The Work on OpenNotes Will Continue Thanks to Grant Funding

Jan. 23, 2015
Beth Israel Deaconess Medical Center (BIDMC), in Boston, has received a grant of $450,000 from The Commonwealth Fund, a nonprofit organization, also in Boston, to develop and improve a patient engagement initiative.
Beth Israel Deaconess Medical Center (BIDMC), in Boston, has received a grant of $450,000 from The Commonwealth Fund, a nonprofit organization, also in Boston, to develop and improve a patient engagement initiative. 
The initiative, OurNotes, invites patients to contribute/alter their own electronic medical records (EMRs). OurNotes is an extension of OpenNotes, a movement that has impacted the way patients engage with their record at BIDMC, Geisinger, and other major healthcare provider organizations. A 2012 OpenNotes study, widely cited by those promoting the effectiveness of sharing EMR data with the patients, showed that doing so was beneficial to all involved parties.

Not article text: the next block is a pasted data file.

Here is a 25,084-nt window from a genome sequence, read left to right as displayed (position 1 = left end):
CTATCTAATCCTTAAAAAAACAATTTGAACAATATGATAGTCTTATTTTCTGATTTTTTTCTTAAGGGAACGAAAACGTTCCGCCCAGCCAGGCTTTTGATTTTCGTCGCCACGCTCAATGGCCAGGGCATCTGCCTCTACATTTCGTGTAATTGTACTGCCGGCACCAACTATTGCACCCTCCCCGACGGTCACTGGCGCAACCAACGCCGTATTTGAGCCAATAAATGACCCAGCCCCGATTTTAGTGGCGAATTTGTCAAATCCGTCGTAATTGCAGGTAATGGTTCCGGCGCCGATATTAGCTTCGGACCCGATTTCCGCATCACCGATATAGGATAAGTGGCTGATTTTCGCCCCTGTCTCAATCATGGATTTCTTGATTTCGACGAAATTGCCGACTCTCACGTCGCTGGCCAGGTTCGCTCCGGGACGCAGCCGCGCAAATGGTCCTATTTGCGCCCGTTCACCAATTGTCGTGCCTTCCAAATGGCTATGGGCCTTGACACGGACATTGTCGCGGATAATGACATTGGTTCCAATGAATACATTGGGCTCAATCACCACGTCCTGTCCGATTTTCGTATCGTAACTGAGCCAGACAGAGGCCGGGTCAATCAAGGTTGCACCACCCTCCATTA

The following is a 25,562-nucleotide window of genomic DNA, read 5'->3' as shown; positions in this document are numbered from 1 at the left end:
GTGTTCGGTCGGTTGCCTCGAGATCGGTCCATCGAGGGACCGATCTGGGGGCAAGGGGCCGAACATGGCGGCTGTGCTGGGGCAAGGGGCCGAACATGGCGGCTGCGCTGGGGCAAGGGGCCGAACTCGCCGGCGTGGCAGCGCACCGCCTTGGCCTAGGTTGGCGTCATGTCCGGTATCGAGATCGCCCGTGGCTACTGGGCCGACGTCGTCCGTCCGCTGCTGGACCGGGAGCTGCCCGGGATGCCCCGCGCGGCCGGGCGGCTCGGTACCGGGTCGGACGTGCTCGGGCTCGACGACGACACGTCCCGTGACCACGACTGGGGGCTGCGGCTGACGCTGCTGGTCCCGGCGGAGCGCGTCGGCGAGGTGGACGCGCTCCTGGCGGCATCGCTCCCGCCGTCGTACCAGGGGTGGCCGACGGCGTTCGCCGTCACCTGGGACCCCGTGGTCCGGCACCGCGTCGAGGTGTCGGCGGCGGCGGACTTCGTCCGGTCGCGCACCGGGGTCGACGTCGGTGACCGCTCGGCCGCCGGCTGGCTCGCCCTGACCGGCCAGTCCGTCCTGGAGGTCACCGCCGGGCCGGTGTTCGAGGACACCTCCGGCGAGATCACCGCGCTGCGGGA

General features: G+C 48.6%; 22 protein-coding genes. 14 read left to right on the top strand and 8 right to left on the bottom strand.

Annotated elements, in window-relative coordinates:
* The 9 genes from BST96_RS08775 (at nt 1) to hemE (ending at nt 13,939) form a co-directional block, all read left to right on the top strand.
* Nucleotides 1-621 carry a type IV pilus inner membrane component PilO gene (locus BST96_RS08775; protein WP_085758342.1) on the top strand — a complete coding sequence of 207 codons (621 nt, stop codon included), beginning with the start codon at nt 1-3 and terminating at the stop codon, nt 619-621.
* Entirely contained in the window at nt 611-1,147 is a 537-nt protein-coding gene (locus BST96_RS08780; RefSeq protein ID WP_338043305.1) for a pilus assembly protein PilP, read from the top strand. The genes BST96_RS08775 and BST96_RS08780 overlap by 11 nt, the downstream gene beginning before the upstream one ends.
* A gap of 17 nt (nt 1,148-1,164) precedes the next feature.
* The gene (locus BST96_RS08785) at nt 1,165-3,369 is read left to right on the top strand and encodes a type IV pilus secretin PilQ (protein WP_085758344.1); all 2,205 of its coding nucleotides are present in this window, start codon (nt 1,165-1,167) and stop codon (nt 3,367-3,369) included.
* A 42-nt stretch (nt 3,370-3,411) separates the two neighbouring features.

"Our research has shown -- and feedback from patients continues to confirm -- that patients benefit from reading their visit notes. For example, patients say they have better recall of the treatment plan, feel more in control of their health care, and report improved adherence to medications," stated Jan Walker, R.N. principal investigator, Division of General Medicine and Primary Care at BIDMC and Assistant Professor of Medicine at Harvard Medical School. "We believe that OurNotes, which will enable patients to contribute to their own medical records, has the potential to further enhance communication and engage patients in managing illness more effectively and efficiently, leading to improved patient safety and quality of care and potentially, to lower health care costs."
The grant will affect those involved with the 2012 study, including BIDMC, Geisinger, and Harborview Medical Center in Seattle, Wash. It will also be used for more recent OpenNotes adopters, Group Health Cooperative, also in Seattle and Mosaic Life Care in St. Joseph, MO. Walker says that the researchers will use the grant money to better target what kinds of information patients and providers want shared. From there, researchers plan to develop prototypes at each site and to conduct pilot testing that, in turn, will lead toward formal clinical trials.

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